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Bird brains



Please forgive me if you have already received this lengthy post, but I think
that I made a mistakenly failed to mail it to all on this list.  I wrote this
as a response to Steve9120 and M. Rowe concerning the intelligence of crows
and birds and dinosaurs in general.  I am very interested in your responses
since I pose questions well outside of my field of expertise.  Here is the
post:

One more example of the intelligence of crows (or perhaps ravens -- it was
many years ago when I read this) involves an experiment somewhat similar to
what M. Rowe described.  A bird was placed in an area where the only water
available was in a tube so narrow that only the bird's beak could fit inside.
 Furthermore, the water level was set so that it lay just beyond the bird's
reach.  In a brilliant solution that probably is beyond many human's problem
solving abilities, the bird dropped pebbles into the water until the water
was displaced enough for it to reach!

As far as other birds are concerned, I have heard remarkable things about
African Grey Parrots.  I read of one bird with a vocabulary of hundreds of
words that, it was claimed, idependently developed the ability to construct
simple two word sentences (i.e. the bird would say "Go gym" -- a request to
go to the gym for play after being told what "go" meant and the association
of "gym" with the gym and play).  The bird could also identify not only
objects like ball, apple, spaghetti, etc., but could identify abstract
objects on flash cards like "blue circle" and "red triangle."  According to
the researchers, its ability to accurately identify abstract objects is
beyond even the highest non-human primates. 

The intelligence of parrots and their close relatives, and crows and their
relatives (i.e. ravens and jays) is fairly widely known, but I have also
heard that pidgeons have exceeded humans on some tests where they were
trained to identify complex abstract designs transformed though reflection,
rotation, etc.  In fact, in a recent _Discover_  article it was claimed that
a group of trained pidgeons could accurately descriminate between different
styles of art.  For example, they could tell the difference between works of
Picasso and works of Matisse (spelling?).

Perhaps it shouldn't surprise us that birds are gifted in identifying objects
and patterns visually since the biggest part of their brains are the enlarged
optic lobes while for us mammals the largest part of our brains, I think, are
essentially swollen olfactory lobes.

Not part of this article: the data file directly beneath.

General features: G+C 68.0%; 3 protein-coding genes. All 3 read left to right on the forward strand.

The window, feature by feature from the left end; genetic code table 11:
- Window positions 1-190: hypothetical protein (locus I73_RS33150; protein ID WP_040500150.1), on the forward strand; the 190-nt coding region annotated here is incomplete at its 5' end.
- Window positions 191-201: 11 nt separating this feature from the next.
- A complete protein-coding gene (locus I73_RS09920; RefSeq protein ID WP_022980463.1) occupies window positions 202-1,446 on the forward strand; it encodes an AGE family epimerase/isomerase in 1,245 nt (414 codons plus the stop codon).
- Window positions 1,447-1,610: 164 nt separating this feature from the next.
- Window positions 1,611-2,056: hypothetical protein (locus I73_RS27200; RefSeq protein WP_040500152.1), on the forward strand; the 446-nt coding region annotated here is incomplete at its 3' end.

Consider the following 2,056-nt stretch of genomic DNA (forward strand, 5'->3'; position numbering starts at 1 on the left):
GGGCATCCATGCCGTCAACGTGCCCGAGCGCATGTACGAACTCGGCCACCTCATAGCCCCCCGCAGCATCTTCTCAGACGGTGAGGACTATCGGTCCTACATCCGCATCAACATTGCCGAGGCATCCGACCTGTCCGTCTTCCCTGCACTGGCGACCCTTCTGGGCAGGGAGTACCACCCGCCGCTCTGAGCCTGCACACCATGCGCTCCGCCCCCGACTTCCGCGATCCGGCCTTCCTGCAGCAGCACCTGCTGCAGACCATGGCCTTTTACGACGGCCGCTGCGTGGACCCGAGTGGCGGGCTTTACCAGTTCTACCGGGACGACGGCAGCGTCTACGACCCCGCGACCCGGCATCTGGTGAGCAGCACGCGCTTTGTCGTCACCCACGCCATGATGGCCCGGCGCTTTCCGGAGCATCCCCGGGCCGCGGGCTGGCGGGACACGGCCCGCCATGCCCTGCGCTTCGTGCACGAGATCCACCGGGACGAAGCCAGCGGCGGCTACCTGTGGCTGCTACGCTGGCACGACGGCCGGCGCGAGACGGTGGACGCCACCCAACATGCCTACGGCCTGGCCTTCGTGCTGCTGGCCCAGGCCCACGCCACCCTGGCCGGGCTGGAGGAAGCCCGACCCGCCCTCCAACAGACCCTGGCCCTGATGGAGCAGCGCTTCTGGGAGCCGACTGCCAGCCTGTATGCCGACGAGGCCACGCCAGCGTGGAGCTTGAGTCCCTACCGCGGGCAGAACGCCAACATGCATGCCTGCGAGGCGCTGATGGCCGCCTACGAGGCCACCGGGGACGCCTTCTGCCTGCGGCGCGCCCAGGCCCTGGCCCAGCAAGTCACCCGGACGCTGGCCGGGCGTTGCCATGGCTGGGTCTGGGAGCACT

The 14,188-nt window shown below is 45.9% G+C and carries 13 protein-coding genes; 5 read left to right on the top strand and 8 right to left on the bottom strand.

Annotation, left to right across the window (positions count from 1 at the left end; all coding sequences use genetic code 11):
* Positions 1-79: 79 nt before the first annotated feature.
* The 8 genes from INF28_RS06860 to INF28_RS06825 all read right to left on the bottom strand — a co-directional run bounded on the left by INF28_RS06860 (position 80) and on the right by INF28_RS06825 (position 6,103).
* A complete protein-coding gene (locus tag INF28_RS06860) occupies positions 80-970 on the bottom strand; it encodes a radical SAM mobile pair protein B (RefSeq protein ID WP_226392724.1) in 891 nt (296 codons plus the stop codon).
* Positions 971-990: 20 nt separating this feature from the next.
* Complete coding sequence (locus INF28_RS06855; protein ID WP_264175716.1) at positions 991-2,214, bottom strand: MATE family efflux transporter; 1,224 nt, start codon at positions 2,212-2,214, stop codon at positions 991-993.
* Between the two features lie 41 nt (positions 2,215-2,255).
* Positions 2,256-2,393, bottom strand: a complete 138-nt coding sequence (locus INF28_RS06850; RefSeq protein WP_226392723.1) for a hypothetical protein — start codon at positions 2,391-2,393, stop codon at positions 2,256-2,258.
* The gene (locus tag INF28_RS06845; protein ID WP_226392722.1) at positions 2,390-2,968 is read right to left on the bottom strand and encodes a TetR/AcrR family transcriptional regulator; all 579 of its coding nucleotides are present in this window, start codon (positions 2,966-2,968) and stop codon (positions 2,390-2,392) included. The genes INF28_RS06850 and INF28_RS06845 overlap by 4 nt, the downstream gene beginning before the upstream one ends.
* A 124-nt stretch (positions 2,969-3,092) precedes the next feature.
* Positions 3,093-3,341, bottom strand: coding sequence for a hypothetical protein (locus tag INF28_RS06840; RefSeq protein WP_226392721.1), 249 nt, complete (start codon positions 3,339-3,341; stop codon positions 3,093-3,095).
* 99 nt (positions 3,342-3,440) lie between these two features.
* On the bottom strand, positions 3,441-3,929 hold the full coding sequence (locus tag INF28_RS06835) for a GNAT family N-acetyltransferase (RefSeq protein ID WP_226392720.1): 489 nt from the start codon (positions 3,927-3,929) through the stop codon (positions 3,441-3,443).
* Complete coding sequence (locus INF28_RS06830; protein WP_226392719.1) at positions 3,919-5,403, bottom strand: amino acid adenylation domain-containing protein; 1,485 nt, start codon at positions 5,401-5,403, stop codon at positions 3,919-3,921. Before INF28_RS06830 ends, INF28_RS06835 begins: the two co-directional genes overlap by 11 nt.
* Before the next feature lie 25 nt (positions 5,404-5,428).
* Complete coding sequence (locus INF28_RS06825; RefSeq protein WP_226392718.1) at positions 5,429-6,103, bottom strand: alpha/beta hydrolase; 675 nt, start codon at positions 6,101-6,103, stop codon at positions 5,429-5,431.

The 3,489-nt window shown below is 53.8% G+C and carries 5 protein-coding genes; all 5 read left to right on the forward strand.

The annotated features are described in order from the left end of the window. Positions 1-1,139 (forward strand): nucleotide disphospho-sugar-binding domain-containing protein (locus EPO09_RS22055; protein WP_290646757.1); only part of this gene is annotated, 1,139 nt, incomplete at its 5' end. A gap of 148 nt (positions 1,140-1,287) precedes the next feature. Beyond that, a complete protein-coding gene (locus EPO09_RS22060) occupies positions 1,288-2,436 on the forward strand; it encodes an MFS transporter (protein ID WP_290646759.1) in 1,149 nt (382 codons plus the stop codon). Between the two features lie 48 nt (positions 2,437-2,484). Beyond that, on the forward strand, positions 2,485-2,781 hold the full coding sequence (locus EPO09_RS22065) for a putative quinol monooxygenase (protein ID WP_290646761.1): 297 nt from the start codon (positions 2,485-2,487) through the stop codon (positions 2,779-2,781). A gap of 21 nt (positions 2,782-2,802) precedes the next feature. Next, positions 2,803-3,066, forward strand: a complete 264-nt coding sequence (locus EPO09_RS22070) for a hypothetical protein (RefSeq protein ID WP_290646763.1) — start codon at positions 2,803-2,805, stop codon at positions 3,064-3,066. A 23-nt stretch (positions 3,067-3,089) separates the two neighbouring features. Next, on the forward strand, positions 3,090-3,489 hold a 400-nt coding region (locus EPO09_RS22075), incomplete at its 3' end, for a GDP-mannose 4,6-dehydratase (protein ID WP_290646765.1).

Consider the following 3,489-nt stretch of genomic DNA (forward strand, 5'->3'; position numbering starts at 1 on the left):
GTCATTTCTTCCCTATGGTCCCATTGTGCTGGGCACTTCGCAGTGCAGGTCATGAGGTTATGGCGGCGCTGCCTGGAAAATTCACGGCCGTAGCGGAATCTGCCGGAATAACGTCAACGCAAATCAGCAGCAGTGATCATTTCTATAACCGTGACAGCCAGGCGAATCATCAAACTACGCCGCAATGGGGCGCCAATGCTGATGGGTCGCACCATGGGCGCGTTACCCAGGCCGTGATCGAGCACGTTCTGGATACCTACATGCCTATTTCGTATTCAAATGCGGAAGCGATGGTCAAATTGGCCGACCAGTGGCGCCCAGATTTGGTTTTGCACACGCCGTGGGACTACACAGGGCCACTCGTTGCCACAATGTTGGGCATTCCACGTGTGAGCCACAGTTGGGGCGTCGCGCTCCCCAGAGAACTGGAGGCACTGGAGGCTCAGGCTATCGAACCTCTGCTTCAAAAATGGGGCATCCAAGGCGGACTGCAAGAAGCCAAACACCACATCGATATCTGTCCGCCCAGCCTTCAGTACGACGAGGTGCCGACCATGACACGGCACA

Birds (and other dinosaurs) possess much larger ganglia (nerve bundles) in
their hip and shoulder regions than do mammals.  It's pretty well known that
when a chicken's head is cut off, the body still possesses the ability to
flap and run.  What I have been wondering about is if these ganglia act like
regional "co-processors" that off-load some of the motor control from the
brain.  I don't suggest that birds and dinosaurs "think" with these areas,
but that a level of gross motor control may occur there requiring only simple
commands from the brain like "run" or "fly fast."  This type of operation
would be especially useful in animals like birds because it would mean the
brain could be smaller and the weight from an advanced nervous system could
be distributed more evenly and not make the bird quite so top-heavy.  This
type of nervous system might also prove useful to dinosaurs: in a large beast
the ganglias might enable quicker and more complex responses to stimuli.
 Since it could take several seconds for a message to be sent from the brain
to the tail along normal pathways, by narrowing the bandwidth of messages
sent from the brain, it might be possible to send these messages more
quickly, and send more complex commands enabling the large animal to be
quicker and more coordinated than one might otherwise expect. 

Parrots and ravens already have big brains.  If I recall correctly, in
comparison to their body weight, their brains exceed most mammals. Perhaps
because they "think" with what is effectively the optical processing parts of
their brains which would presumably work differently and, not unconceivably,
more efficiently than the olfactory regions we think with, birds may not need
brains as large mammals' to be equally "intelligent."  Also, the existence of
ganglia might suggest that the brain could be smaller still while off-loading
some of its functions elsewhere.  

I am well outside of my field in this message and welcome any suggestions
and/or corrections to any of my ideas presented here.

V. Smith